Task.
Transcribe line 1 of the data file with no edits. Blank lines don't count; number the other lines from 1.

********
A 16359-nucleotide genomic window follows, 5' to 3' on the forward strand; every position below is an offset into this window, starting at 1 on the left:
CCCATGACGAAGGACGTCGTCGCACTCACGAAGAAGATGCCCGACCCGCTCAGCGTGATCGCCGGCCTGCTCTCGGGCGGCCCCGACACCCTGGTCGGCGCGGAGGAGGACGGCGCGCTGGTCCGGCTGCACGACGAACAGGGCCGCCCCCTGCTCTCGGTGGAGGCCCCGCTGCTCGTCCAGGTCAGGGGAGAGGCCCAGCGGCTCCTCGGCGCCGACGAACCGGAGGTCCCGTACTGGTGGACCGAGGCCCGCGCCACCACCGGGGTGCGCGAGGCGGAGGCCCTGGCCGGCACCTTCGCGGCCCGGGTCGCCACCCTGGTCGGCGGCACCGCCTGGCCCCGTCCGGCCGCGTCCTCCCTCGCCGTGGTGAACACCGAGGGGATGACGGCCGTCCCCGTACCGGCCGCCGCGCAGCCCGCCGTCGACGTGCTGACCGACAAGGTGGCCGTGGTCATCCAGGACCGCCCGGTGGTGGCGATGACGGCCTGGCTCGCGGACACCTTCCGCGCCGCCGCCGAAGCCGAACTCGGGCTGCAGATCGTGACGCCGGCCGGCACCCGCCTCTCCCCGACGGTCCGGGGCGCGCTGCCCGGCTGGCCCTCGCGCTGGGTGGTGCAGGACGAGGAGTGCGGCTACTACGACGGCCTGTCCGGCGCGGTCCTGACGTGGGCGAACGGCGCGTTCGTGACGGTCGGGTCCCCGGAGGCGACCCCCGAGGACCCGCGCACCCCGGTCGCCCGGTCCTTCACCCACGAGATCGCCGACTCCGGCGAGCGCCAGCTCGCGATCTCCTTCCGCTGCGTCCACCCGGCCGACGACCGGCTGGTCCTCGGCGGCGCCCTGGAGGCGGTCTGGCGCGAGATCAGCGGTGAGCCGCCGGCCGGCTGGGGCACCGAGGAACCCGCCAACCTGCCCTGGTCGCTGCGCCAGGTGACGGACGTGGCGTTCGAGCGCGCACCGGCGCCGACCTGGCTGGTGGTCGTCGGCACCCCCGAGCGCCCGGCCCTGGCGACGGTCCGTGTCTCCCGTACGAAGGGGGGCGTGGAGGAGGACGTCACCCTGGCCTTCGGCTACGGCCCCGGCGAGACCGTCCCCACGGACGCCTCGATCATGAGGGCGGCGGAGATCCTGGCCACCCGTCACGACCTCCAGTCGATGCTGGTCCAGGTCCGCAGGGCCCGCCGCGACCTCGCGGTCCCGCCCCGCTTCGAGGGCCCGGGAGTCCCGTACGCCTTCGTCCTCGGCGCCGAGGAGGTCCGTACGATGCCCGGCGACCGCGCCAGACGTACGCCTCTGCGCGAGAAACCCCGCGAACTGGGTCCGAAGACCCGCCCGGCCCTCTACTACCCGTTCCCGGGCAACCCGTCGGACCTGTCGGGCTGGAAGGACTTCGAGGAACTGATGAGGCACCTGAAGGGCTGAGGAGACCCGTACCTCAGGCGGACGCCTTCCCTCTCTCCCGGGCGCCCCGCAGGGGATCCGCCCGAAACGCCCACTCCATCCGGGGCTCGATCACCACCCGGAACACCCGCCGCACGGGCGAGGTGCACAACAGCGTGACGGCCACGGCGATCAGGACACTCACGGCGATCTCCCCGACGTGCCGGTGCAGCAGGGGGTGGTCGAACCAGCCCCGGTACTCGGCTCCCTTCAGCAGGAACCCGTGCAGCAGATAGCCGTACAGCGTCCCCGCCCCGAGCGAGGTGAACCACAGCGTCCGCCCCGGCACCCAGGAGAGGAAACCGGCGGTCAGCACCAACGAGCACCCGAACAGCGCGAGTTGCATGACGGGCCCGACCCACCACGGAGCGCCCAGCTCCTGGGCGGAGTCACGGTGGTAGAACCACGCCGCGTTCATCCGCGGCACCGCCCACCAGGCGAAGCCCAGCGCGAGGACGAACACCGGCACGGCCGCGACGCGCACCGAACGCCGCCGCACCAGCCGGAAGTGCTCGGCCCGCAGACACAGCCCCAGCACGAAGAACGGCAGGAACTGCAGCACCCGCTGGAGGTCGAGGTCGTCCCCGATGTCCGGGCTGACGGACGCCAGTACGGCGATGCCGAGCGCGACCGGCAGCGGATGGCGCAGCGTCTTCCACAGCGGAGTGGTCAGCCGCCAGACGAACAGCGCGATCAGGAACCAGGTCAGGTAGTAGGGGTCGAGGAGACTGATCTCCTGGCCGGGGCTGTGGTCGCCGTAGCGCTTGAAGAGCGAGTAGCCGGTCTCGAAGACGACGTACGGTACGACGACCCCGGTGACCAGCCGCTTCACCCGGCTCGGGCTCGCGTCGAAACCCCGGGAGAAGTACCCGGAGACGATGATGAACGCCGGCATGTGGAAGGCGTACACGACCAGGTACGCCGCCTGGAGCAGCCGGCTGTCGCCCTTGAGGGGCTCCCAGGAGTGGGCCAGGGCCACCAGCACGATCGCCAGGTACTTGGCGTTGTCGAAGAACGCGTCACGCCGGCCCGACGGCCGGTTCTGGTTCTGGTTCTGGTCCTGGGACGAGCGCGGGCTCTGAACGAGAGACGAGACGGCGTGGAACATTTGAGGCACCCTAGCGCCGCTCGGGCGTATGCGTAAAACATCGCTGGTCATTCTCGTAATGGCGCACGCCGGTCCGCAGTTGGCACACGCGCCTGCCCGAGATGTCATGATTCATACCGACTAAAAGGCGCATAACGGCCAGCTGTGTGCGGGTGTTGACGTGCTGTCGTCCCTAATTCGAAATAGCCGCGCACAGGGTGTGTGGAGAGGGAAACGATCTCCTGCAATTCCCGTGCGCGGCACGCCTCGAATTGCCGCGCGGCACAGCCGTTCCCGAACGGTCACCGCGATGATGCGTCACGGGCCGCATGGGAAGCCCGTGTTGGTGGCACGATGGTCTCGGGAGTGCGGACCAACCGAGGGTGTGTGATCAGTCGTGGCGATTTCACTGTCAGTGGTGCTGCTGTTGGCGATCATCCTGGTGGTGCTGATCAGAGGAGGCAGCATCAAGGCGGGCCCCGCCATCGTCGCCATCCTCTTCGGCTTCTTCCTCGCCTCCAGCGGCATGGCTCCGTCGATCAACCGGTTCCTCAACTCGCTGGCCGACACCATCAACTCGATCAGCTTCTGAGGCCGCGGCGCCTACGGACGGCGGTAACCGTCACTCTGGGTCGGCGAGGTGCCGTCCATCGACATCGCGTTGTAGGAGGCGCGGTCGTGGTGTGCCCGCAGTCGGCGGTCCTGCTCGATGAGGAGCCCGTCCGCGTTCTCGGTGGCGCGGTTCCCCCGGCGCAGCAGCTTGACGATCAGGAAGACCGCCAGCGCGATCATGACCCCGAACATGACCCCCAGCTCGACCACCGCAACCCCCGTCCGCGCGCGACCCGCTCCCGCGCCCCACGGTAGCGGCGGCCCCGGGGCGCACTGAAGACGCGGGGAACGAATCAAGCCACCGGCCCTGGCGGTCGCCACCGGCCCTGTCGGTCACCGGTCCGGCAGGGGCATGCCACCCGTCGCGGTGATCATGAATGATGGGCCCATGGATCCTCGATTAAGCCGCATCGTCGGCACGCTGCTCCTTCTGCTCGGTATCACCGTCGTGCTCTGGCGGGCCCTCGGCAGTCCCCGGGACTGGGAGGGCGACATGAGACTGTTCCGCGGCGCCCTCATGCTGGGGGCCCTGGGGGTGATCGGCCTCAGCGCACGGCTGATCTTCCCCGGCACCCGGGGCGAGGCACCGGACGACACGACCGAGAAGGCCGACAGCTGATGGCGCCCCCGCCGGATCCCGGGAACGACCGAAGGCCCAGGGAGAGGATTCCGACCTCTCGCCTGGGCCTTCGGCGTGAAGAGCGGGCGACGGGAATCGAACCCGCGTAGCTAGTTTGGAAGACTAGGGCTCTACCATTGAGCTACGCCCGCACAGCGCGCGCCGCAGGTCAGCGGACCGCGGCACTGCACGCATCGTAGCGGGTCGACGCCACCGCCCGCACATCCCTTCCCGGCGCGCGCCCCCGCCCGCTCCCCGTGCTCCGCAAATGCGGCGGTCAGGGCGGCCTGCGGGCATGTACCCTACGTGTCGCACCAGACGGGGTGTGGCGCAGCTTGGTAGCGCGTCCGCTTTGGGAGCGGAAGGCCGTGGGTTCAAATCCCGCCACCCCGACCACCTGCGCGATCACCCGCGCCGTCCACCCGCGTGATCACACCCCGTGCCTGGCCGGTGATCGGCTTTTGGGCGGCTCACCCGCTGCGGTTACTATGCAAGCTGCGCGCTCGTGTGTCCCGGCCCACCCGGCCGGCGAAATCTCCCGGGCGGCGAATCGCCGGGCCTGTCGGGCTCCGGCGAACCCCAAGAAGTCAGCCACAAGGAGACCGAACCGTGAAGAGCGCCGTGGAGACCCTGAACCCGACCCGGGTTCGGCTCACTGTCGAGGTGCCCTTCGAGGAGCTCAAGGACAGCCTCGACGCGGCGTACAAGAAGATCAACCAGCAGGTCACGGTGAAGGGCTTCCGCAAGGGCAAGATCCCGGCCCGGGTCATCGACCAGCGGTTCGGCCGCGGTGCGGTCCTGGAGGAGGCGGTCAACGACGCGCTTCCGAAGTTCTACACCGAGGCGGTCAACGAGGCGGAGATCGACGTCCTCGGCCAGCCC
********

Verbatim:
A 16359-nucleotide genomic window follows, 5' to 3' on the forward strand; every position below is an offset into this window, starting at 1 on the left: